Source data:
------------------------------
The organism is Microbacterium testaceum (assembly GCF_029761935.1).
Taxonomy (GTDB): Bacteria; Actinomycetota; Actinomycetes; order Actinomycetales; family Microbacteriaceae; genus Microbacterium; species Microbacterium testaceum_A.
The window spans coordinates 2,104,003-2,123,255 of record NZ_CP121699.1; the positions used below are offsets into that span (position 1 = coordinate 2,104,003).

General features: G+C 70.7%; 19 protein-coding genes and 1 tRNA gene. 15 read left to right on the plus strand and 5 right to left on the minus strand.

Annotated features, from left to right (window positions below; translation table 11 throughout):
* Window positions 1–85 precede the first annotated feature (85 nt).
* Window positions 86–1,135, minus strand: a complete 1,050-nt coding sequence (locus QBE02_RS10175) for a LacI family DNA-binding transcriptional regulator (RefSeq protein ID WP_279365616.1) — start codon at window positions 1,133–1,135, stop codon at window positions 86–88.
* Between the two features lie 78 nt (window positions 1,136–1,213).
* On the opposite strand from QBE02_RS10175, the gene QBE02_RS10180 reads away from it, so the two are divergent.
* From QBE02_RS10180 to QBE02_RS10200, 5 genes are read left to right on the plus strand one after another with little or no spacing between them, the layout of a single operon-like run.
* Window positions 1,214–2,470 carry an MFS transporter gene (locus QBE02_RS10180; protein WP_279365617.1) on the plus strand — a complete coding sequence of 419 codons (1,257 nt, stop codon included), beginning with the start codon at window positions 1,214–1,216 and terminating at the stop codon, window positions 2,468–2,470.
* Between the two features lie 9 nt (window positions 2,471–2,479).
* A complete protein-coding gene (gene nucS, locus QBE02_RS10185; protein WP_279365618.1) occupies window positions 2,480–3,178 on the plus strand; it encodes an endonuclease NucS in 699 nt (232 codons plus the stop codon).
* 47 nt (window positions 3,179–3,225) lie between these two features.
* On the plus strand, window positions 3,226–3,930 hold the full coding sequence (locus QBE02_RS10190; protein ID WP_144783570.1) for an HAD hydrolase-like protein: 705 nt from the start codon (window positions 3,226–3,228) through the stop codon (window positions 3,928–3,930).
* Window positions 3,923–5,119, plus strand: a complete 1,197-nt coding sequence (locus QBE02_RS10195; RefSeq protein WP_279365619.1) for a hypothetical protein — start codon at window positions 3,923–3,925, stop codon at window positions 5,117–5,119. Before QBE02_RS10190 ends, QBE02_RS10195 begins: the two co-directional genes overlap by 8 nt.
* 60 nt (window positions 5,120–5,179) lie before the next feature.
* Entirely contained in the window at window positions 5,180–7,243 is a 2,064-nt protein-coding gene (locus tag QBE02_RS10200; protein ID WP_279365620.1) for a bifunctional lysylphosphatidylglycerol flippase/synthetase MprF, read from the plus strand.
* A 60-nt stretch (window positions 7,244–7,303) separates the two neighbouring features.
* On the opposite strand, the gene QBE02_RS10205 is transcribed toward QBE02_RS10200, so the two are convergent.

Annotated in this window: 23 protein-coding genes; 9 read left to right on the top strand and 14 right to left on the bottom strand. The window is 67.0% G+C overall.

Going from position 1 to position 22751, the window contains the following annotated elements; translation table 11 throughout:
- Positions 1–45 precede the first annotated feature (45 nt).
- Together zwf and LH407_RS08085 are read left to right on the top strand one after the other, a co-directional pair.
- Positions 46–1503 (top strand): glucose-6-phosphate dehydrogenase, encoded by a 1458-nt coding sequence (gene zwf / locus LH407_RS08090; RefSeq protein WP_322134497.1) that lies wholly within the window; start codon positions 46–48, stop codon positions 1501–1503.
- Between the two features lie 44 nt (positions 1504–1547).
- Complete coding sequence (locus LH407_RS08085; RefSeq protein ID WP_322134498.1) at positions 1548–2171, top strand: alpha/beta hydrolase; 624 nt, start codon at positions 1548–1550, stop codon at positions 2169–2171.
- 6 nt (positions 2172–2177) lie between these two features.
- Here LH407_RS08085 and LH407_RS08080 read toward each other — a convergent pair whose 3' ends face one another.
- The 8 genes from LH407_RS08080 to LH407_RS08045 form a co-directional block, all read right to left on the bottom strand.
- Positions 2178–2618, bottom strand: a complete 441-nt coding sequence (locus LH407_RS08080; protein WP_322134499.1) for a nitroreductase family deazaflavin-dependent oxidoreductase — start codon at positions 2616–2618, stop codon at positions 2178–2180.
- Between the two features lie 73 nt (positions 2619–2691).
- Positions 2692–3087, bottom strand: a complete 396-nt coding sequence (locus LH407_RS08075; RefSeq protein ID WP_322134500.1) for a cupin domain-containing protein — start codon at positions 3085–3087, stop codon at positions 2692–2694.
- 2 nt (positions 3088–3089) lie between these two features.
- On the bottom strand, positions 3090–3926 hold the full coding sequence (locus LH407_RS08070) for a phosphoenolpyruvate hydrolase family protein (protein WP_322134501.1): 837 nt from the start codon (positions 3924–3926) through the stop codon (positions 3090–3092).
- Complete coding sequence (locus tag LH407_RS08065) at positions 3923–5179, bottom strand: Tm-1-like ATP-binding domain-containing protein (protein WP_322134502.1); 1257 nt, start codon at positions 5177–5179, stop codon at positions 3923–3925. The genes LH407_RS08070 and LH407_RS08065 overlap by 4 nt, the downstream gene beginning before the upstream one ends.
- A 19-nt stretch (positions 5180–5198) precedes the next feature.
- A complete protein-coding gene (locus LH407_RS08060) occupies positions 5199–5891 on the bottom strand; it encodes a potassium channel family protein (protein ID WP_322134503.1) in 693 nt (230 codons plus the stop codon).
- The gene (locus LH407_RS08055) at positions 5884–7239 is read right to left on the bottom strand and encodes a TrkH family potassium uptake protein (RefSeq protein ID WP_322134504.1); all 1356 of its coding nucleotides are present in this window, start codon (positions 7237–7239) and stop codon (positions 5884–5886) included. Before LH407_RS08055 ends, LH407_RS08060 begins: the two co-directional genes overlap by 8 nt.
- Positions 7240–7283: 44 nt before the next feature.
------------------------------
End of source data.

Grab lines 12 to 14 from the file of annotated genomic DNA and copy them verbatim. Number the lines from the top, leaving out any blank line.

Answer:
* Between the two features lie 9 nt (window positions 2,471–2,479).
* A complete protein-coding gene (gene nucS, locus QBE02_RS10185; protein WP_279365618.1) occupies window positions 2,480–3,178 on the plus strand; it encodes an endonuclease NucS in 699 nt (232 codons plus the stop codon).
* 47 nt (window positions 3,179–3,225) lie between these two features.